## Longevity trend risk under Solvency II

Longevity trend risk is different from most other risks an insurer faces because the risk lies in the long-term trajectory taken by mortality rates. This trend unfolds over many years as an accumulation of small changes, so a natural approach is to calculate reserves using a long-term stress projection from a stochastic model, as shown in Figure 1.

Figure 1. Central projection from a Lee-Carter model, together with the lower 99.5th confidence level derived from multiplying the projection standard error by *Z*=-2.58 (this being the lower 99.5th point of the N(0,1) distribution).

The stressed-trend approach behind Figure 1 can be used for a variety of models — Table 1 shows the best-estimate and 99.5th percentile stress reserves, together with the implied capital requirements. Table 1 illustrates *model risk*, namely the tendency for different models to produce different central and stressed estimates, and thus different capital requirements.

Table 1. Central and stressed estimates of present value of continuous annuity payments to a male aged 70. Models of male mortality applied to data from England & Wales, 1961–2010, ages 50–104. Temporary annuities to age 105 are used to avoid distortions caused by extrapolation to higher ages. Discounting is at 3% per annum.

Model | Central estimate | 99.5% stress scenario | Capital |

Lee-Carter (1992) | 12.20 | 12.96 | 6.28% |

Cairns-Blake-Dowd (2006) | 11.96 | 12.70 | 6.22% |

Age-Period-Cohort (APC)
| 12.59 | 13.14 | 4.35% |

Table 1 shows the capital requirements for a long-term stress scenario unfolding over the lifetime of the annuitant. However, two useful questions in risk management and reserving are:

- What could happen over the coming year to change the best-estimate projection?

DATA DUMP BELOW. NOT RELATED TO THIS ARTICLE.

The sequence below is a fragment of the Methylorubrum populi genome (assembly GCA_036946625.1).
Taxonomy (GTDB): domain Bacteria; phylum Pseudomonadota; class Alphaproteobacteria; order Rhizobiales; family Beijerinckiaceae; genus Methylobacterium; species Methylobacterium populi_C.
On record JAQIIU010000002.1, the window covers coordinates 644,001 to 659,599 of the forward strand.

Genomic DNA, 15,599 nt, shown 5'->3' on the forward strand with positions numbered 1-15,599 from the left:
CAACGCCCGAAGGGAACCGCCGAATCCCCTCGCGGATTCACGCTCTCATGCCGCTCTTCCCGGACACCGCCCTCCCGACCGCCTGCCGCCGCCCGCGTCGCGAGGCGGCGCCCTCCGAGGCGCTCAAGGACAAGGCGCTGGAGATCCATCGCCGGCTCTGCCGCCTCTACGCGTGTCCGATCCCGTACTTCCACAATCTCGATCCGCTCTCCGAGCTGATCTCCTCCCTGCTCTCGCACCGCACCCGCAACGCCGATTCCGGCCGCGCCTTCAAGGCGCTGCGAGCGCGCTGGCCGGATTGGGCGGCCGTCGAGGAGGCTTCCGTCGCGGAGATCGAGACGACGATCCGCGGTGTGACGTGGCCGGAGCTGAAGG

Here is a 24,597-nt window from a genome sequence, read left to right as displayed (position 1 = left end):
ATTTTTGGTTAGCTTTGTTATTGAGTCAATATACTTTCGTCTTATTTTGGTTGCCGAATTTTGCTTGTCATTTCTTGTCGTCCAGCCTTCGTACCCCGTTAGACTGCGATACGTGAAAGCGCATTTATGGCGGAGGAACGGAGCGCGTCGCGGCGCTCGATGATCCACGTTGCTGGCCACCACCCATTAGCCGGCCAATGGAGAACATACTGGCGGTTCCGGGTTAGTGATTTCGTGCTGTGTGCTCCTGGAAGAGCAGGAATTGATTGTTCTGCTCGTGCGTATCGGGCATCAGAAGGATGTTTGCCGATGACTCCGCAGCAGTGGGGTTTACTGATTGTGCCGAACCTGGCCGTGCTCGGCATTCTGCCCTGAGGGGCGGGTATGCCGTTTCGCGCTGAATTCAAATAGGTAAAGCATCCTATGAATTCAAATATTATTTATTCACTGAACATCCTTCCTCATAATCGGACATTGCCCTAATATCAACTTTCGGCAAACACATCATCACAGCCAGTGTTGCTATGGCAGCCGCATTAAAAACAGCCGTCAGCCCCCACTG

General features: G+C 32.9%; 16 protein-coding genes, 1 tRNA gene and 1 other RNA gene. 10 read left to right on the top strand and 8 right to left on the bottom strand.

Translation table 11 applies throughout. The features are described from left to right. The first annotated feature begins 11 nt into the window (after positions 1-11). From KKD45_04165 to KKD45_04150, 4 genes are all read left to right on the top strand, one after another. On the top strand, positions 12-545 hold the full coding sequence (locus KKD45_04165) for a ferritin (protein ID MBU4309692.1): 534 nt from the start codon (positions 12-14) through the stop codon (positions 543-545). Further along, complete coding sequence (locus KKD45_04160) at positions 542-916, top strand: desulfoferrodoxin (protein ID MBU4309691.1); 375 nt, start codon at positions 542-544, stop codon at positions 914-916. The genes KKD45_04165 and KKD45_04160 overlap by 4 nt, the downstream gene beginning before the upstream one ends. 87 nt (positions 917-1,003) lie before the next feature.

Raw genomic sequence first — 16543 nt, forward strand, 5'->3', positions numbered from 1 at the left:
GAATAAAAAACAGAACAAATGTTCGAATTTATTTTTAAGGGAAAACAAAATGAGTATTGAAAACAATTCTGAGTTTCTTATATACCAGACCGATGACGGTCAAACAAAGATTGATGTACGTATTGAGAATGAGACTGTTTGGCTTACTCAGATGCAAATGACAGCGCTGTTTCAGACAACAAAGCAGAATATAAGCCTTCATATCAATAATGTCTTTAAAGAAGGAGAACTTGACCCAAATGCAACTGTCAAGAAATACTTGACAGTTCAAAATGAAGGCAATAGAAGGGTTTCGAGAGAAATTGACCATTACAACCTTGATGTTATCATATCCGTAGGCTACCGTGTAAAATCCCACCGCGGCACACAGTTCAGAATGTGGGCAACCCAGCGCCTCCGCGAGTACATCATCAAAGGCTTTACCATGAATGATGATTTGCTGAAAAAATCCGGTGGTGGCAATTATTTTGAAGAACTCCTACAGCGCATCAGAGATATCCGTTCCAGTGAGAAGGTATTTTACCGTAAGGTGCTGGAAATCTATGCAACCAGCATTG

- By how much could the best estimate change based on new information?

Furthermore, the pending Solvency II regulations for insurers and reinsurers in the EU are specifically concerned with the setting of reserves to be adequate in 99.5% of situations which might arise over the coming year. At a high level we could use a stochastic model to simulate the mortality experience of an extra year, and then feed this into an updated model to see how the central projection is affected. This is illustrated in Figure 2, and the process would be repeated many times to generate a probability distribution of how the central projection might change over the same one-year time horizon.

Figure 2. One-year approach to longevity risk. Experience data for 2011 are simulated using an ARIMA(3, 1, 3) model and the Lee-Carter model is refitted each time the 2011 data are simulated. The changes in central projections give an idea of how the best estimate could change over the course of a year based on new data.

We choose to include both volatility and trend risk in our one-year simulation, but in practice the volatility element dominates over such a short time period. After following the procedure in Figure 2 we have a set of realised values of how life expectancies or annuity values can change based on the addition of a single year’s data. These can then be used to set capital requirements to cover potential changes over a one-year time horizon, as shown in Table 2.

Table 2. Central and 99.5th percentile scenarios for annuity factor for a male life aged 70, using 1,000 simulations of one year's further experience. Models of male mortality applied to data from England & Wales, 1961–2010, ages 50–104. Temporary annuities to age 105 are used to avoid distortions caused by extrapolation to higher ages. Discounting is at 3% per annum.

Model | Mean | 99.5th percentile | Capital |

Lee-Carter (1992) | 12.22 | 12.83 | 4.99% |

Cairns-Blake-Dowd (2006) | 11.96 | 12.43 | 3.91% |

Age-Period-Cohort (APC) | 12.60 | 12.97 | 2.96% |

The mean annuity values in Table 2 are very close to the central estimates in Table 1, but the percentiles are lower. As a result, the capital requirements shown in Table 2 are lower than their equivalents in Table 1. This is partly because the data behind the models in Table 1 end in 2010 and project rates forward to 2011 and beyond. In contrast, the data behind the models in Table 2 end in 2011, so there is one year’s less uncertainty in the projections. As always, model risk is illustrated by the varying capital requirements.

This value-at-risk (VaR) approach can accommodate any stochastic projection model which is parameterized by fitting to data and which is capable of generating sample paths. Models which have arbitrary limits to mortality reduction would not be useful, but most mainstream stochastic projection models fit neatly into this framework. Of course, there is more to longevity risk than this under Solvency II, so the figures in Table 2 would be best regarded as lower bounds.

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